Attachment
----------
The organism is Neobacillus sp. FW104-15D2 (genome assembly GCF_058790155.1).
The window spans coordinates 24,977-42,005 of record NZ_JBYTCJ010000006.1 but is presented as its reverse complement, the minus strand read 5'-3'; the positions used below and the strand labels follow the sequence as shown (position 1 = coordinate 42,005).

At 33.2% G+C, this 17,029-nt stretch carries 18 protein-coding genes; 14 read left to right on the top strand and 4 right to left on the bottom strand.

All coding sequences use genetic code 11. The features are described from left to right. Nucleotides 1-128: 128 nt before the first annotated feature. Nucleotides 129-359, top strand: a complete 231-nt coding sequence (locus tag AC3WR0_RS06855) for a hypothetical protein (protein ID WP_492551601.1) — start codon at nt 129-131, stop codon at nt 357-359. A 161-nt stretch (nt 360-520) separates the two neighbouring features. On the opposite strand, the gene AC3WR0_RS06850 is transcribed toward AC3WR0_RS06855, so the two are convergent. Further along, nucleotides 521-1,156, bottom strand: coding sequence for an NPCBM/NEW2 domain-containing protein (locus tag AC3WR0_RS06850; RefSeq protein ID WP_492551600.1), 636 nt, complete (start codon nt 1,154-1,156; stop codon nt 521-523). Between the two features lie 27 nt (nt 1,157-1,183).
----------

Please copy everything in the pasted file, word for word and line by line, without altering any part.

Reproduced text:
The organism is Neobacillus sp. FW104-15D2 (genome assembly GCF_058790155.1).
The window spans coordinates 24,977-42,005 of record NZ_JBYTCJ010000006.1 but is presented as its reverse complement, the minus strand read 5'-3'; the positions used below and the strand labels follow the sequence as shown (position 1 = coordinate 42,005).

At 33.2% G+C, this 17,029-nt stretch carries 18 protein-coding genes; 14 read left to right on the top strand and 4 right to left on the bottom strand.

All coding sequences use genetic code 11. The features are described from left to right. Nucleotides 1-128: 128 nt before the first annotated feature. Nucleotides 129-359, top strand: a complete 231-nt coding sequence (locus tag AC3WR0_RS06855) for a hypothetical protein (protein ID WP_492551601.1) — start codon at nt 129-131, stop codon at nt 357-359. A 161-nt stretch (nt 360-520) separates the two neighbouring features. On the opposite strand, the gene AC3WR0_RS06850 is transcribed toward AC3WR0_RS06855, so the two are convergent. Further along, nucleotides 521-1,156, bottom strand: coding sequence for an NPCBM/NEW2 domain-containing protein (locus tag AC3WR0_RS06850; RefSeq protein ID WP_492551600.1), 636 nt, complete (start codon nt 1,154-1,156; stop codon nt 521-523). Between the two features lie 27 nt (nt 1,157-1,183).